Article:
Length: 120-150ft
Guns: 38-44
Draft: 5m
Crew (min): 200
Speed: 9-11knots


4th Rate, Heavy Frigate

Nations Available: All Status: In development
4th_Rate Ships A fourth-rate was, in the British Royal Navy during the first half of the 18th century, a ship of the line mounting from 46 up to 60 guns. The American 44-gun frigates ConstitutionUnited States and President were never in operational use armed with fewer than 50 guns including carronades, and were generally seen as equivalent to fourth-rates. The larger British 24-pounder frigates such as the later 1813 Leander and Newcastle, were of similar firepower to those big American 44s. The latter were launched (or razéed – i.e. converted by cutting down by one deck from existing smaller third-rate 74-gun two-deckers) during the last years of the Napoleonic War and the War of 1812 and were classed as fourth-rates in Royal Naval service under the revised rating system. Specs:
Tonnes: <1300
Length: 110-160ft
Guns: 50-60
Draft: 4m
Crew (min): 320
Speed: 9-10knots

3rd Rate

Nations Available: All Status: Under Construction
 3rd_Rate Ships In the British Royal Navy, a third rate was a ship of the line which from the 1720s mounted between 64 and 80 guns, typically built with two gun decks (thus the related term two-decker). Years of experience proved that the third rate ships embodied the best compromise between sailing ability (speed, handling), firepower, and cost. So, while first rates and second rates were both larger and more powerful, the third-rate ships were in a real sense the optimal configuration. This designation became especially common because it included the seventy-four gun ship, which eventually came to be the most popular size of large ship for navies of several different nations. It was an easier ship to handle than a first- or second-rate ship, but still possessed enough firepower to potentially destroy any single opponent other than a three-decker. It was also cheaper to operate. Specs:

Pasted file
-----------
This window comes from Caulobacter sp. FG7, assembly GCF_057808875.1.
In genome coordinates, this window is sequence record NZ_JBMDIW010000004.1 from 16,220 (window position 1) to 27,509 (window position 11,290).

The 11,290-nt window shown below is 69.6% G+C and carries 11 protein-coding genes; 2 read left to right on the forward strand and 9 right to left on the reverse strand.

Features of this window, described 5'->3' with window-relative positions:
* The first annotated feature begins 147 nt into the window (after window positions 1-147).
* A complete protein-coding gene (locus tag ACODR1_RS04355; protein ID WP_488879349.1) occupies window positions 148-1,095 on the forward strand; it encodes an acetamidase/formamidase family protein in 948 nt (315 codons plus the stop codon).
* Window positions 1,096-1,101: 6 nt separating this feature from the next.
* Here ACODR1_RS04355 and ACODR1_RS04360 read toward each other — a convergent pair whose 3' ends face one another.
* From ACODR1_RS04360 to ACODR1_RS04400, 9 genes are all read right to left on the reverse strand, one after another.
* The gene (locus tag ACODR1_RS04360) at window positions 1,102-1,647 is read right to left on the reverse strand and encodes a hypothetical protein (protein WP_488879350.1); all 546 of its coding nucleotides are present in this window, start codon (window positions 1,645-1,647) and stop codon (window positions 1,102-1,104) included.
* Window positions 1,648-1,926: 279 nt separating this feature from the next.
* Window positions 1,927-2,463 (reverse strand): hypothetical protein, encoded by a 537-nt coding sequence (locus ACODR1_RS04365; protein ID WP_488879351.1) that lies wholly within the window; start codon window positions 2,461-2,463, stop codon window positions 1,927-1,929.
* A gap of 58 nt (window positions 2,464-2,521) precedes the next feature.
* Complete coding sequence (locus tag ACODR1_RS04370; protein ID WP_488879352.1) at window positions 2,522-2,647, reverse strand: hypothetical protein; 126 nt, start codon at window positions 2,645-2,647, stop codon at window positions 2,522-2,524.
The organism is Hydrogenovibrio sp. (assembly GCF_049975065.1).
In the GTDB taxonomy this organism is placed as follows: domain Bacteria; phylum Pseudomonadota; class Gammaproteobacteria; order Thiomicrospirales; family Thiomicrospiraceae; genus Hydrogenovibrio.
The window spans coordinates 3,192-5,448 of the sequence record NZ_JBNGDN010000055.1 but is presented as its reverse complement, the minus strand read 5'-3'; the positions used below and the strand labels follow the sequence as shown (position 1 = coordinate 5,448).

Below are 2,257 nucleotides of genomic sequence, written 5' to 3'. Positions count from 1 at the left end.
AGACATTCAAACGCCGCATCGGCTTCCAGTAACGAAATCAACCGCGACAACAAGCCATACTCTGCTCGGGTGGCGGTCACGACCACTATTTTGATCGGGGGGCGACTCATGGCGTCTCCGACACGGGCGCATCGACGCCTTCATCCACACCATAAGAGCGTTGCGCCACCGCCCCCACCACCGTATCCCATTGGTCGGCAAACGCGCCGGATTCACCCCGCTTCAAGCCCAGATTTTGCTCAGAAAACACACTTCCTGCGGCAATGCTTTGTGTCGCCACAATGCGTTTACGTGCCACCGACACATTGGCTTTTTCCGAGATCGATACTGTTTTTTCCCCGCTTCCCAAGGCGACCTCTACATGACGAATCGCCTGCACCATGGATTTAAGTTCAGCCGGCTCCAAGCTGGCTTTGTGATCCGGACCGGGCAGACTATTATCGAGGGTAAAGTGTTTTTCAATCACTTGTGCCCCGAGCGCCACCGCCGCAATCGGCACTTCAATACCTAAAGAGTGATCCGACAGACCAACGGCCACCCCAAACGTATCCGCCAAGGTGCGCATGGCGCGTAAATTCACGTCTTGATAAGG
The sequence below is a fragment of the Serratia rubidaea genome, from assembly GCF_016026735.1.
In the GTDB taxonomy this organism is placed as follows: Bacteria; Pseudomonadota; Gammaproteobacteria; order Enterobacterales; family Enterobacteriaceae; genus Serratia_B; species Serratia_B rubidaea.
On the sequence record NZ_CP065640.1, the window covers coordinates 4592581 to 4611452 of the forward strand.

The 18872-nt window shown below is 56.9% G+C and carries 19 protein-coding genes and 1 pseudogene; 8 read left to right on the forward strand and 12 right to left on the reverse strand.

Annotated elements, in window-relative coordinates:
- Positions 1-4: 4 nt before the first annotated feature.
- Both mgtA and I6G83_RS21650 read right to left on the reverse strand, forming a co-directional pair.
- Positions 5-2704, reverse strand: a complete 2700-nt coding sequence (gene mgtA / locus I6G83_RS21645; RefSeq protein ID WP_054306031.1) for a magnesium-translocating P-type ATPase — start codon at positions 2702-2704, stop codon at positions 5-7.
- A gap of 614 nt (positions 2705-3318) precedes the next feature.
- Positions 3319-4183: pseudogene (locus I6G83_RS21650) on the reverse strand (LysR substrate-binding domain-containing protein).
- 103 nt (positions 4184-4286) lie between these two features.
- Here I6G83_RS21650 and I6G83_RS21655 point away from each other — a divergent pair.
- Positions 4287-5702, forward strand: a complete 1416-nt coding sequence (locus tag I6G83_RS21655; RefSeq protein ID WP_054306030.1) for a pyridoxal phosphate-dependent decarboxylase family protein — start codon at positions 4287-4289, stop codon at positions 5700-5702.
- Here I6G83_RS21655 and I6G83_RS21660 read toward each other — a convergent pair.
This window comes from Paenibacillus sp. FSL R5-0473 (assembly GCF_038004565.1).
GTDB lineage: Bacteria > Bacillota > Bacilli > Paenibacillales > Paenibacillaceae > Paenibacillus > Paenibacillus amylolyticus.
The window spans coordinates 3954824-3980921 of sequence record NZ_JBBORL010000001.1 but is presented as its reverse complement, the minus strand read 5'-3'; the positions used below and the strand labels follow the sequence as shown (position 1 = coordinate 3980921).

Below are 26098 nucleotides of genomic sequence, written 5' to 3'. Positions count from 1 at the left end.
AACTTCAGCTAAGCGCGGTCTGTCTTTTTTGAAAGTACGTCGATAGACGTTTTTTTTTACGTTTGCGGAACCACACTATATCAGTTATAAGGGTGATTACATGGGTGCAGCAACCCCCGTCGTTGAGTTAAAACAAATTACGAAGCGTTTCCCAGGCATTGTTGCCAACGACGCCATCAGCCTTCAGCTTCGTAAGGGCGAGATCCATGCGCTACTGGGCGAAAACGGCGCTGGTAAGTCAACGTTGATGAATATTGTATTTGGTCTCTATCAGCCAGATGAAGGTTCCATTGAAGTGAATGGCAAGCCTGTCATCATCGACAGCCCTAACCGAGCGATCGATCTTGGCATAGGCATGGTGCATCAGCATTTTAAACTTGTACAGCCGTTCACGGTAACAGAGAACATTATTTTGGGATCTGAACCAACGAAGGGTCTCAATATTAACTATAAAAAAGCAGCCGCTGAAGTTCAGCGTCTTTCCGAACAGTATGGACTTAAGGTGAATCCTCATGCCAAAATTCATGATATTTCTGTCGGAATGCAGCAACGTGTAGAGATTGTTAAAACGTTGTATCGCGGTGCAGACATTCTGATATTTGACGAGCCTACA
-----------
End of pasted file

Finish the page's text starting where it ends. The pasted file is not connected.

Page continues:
Tonnes: <1800
Length: 110-160ft
Guns: 64-80
Draft: 4.5m
Crew (min): 500
Speed: 8-10knots

2nd Rate

Nations Available: Spain, France, England Status: In development
2nd_Rate Ships In the British Royal Navy, a second rate was a ship of the line which by the start of the 18th century mounted 90 to 98 guns on three gun decks; earlier 17th century second rates had fewer guns and were originally two-deckers or had only partially armed third gun decks. The term in no way implied that they were of inferior quality. They were essentially smaller and hence cheaper versions of the three-decker first rates. Like the first rates, they fought in the line of battle, but unlike the first rates, which were considered too valuable to risk in distant stations, the second rates often served also in major overseas stations as flagships. They had a reputation for poor handling and slow sailing. They were popular as Flagships of admirals. Specs:
Tonnes: < 2200
Length: 110-160ft
Guns: 90-98
Draft: 4.75m
Crew (min): 600
Speed: 8-9.5knots

1st Rate

Nations Available: Spain, France, England Status: 1 Active
1st_Rate Ships Ships of this size were also extremely expensive to operate. As a result, the few first rates (the Royal Navy had only five completed in 1794), were typically reserved as commanding admirals’ flagships. With first rates being the most powerful ships of the navy, it was common to compare them with the navies of other nations. Due to their unique importance as prestige warships, only a small number of first rates could be built and maintained at any one time.
The term “first-rate” has passed into general usage as an adjective used to mean “exceptionally good”, deriving from the original ships as powerful and prestigious ships
Tonnes: < 2500
Length: 110-160ft
Guns: 100+
Draft: 5m
Crew (min): 700
Speed: 7-8.5knots